GEORGETOWN, Guyana, Tuesday January 7, 2020 – Health authorities in Guyana have denied reports that the Cheddi Jagan International Airport (CJIA) had no defibrillator or staff appropriately trained to assist when an American Airlines passenger collapsed – and later died – on Sunday.
It has insisted that “all necessary protocols were followed and executed in a manner with the hope of a better outcome”, but the man did not make it.
The passenger, said to be between the ages of 50 and 60, collapsed while boarding an American Airlines flight early Sunday morning. The Ministry of Public Health said it had received reports that several attempts were made to resuscitate the passenger who was later pronounced dead at the Diamond Diagnostic Centre.
Refuting a letter to the editor that was published in yesterday’s edition of the Kaieteur News, the ministry said reports received from the Port Health Officer show that best efforts were made by the licensed health care provider on duty to save the passenger’s life.
Giving details of what had transpired, the ministry said the passenger complained to his wife about feeling unwell on his way to the boarding gate, before deciding to use his self-care nebulizer since he is asthmatic.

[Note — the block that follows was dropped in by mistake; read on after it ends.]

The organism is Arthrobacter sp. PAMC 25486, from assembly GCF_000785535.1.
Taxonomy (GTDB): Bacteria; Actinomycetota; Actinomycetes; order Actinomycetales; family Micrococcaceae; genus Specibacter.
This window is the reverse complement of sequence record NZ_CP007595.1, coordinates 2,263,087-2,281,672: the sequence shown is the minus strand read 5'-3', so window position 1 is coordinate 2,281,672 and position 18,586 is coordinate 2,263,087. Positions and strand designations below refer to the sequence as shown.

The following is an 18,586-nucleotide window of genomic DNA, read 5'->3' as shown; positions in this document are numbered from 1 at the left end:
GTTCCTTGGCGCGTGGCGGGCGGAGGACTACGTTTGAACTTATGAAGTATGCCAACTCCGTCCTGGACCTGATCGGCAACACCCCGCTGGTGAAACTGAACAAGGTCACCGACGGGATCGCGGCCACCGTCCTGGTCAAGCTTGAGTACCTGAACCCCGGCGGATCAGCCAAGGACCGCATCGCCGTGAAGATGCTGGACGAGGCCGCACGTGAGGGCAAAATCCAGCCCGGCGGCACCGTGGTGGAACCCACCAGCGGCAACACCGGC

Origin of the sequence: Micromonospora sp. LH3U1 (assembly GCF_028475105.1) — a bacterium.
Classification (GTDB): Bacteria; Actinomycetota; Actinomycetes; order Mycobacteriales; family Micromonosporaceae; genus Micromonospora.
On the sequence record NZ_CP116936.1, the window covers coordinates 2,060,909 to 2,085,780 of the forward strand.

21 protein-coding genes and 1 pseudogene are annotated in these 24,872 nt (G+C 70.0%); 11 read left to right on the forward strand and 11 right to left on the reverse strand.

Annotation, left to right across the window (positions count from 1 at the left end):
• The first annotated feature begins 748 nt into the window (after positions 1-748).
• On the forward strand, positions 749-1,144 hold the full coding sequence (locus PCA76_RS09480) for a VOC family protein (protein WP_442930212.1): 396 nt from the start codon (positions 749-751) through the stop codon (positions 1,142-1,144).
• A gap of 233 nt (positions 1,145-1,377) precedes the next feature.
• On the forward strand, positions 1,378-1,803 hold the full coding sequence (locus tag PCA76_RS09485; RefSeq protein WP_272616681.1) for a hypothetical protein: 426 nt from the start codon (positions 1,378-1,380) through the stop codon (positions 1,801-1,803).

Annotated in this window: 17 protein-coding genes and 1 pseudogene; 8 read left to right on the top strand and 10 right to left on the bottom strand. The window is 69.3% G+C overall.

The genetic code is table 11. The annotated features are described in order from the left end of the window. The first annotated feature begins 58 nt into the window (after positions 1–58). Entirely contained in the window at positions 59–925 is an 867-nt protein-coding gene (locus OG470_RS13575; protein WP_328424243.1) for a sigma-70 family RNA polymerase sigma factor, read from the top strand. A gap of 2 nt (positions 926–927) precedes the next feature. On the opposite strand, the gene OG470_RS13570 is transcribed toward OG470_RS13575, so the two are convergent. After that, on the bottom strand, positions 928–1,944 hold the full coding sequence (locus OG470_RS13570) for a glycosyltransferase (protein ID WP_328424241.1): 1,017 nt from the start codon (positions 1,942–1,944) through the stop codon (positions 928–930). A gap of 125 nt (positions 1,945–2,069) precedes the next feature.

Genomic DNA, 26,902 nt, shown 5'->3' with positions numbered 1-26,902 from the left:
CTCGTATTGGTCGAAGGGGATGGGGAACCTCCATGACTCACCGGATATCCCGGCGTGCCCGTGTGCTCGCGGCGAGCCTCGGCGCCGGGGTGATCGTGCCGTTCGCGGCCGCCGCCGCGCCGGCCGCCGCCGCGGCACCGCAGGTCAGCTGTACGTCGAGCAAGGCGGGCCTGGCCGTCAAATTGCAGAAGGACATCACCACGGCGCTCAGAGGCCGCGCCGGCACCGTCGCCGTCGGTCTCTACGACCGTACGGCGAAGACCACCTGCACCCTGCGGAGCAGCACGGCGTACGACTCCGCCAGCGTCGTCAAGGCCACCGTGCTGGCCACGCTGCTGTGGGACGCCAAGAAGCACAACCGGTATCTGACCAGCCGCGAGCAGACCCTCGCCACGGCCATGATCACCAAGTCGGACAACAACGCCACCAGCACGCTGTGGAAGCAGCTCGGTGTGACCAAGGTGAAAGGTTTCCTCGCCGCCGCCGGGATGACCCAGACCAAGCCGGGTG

It was shortly after that he collapsed and at 1:30 a.m. the Port Health Officer received a call from the airport duty office about the emergency.
“The officer was on the scene by 1:33 a.m., equipped with an emergency bag. Reports say another passenger had already begun to perform CPR on the unresponsive passenger. The officer then took over and an Automated External Defibrillator was used in an attempt to resuscitate the passenger. He, however, remained unresponsive,” the ministry stated.
The passenger was then transferred to the Diamond Diagnostic Centre for further evaluation and confirmation of unresponsiveness. He was examined by the doctor in charge and subsequently pronounced dead.
In addition to being asthmatic, the patient’s medical history indicated that he was also hypertensive. A police investigation is ongoing.